Last trimester, a group of seven students participated in Borders Fronteras — an Eagle Rock School class that afforded students the opportunity to explore their own identities through the lens of the U.S.-Mexico border and the very personal human stories from the line between us.
The students prepared for this work through the timeless Mayan precept of In Lak’ech, which is affiliated with the Mayan definition of the human being — known as huinik’lil or vibrant being, which claims we are all part of the same universal vibration. This was the origin of the recitation, excerpted from Luis Valdez’ epic poem, Pensamiento Serpentino (see below):
Students discovered that In Lak’ech was a major component of the Tucson Mexican-American Studies programs serving six Arizona high schools from in 1998 to 2010 — an ethnic studies offering that was subsequently banned from all of Tucson’s kindergarten through 12th grade schools under the passage Arizona HB2281. (Note: In 2010, Arizona’s state legislature passed HB 2281, which was then signed into law by the state’s Governor. This bill forbade any school district in Arizona to include in “its program of instruction any courses or classes . . . that promote resentment toward a race or class of people[,] . . . are designed primarily for pupils of a particular ethnic group[,] . . . [or] advocate ethnic solidarity instead of the treatment of pupils as individuals.”)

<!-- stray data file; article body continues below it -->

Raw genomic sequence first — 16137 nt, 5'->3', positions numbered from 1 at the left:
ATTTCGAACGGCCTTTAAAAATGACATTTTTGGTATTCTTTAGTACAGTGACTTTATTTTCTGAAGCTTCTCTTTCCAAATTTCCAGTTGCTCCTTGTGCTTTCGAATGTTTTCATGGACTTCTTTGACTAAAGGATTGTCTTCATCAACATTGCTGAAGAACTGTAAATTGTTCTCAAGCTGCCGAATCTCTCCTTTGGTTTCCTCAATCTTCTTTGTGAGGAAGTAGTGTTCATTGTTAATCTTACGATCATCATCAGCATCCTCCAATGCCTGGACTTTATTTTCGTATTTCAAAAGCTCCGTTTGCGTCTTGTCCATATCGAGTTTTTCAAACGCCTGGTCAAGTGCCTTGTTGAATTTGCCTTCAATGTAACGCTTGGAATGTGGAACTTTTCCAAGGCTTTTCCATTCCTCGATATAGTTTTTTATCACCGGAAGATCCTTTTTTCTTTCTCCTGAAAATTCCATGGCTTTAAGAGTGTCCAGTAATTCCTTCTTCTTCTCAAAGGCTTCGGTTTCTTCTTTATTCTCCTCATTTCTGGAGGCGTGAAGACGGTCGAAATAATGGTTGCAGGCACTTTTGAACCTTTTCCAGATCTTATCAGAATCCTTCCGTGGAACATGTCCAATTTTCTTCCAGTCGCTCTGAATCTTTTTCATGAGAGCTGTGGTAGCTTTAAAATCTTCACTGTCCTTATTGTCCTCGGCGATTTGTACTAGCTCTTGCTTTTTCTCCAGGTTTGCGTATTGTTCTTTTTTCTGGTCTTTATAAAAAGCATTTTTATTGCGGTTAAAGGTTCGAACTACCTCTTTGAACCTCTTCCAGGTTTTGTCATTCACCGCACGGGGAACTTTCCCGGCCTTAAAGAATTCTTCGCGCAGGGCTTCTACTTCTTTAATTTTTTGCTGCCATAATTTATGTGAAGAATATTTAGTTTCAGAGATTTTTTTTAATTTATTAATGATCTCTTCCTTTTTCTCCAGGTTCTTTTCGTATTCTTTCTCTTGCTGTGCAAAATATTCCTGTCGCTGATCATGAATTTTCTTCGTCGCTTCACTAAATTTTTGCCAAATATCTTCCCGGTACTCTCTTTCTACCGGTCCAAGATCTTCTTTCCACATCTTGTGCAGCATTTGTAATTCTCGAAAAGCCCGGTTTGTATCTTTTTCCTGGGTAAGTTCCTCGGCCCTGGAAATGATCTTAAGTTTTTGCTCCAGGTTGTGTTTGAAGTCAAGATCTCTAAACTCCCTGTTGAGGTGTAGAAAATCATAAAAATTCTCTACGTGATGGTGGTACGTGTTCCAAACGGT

In Lak’ech simply emphasized the fundamentals of people’s narratives and the inclusion of all ethnicities and cultures as a means of representing the entire tapestry of the United States.
Throughout last trimester’s class, our students investigated factors that drive people from their home countries and draw them to the American dream. With a focus on individual stories, students picked up and perfected their interviewing skills and began to converse with Eagle Rock’s Spanish-speaking staff and students in Spanish.
Continuing to hone these skills, the class ventured out into the community where they participated in a local Dia de los Muertos celebration and witnessed the gentrification of Commerce City and Denver with a Colorado native and son of Mexican immigrant grandparents. In addition, they interviewed four students at Metropolitan State University of Denver whose entry into the United States is covered under the Deferred Action for Childhood Arrivals (DACA) program, which allows certain undocumented immigrants to the U.S. who entered the country as minors to receive a renewable two-year period of deferred action from deportation and eligibility for work permits.
By exploring the identities and narratives of others, students discovered mirrors through which their own identities were reflected. Their culminating class project involved selecting someone’s narrative they found particularly interesting and creating an audio-story podcast about that person. As a result, the students produced an array of stories, representing the multitude of identities that weave the cultural landscape of the United States. From a mother’s story of crossing the border, to confronting discrimination, from memories of volunteering on the border in Juarez, to commentary by college students living under the DACA program here in the United States, our Eagle Rock interviewers created a mosaic of identity and storytelling that can be enjoyed below:
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About the Author: Josán Perales is the World Languages Instructional Specialist at Eagle Rock School and Professional Development Center in Estes Park, Colo. Born in Zaragoza, Spain, Josán began his teaching career after receiving a Bachelor of Arts degree in Spanish from Willamette University in Salem, Ore. Prior to Eagle Rock, he co-founded the Taos Youth Travel Club, and taught Multicultural Leadership, Art & Media Leadership, and the job-shadow/mentorship program at his previous school.
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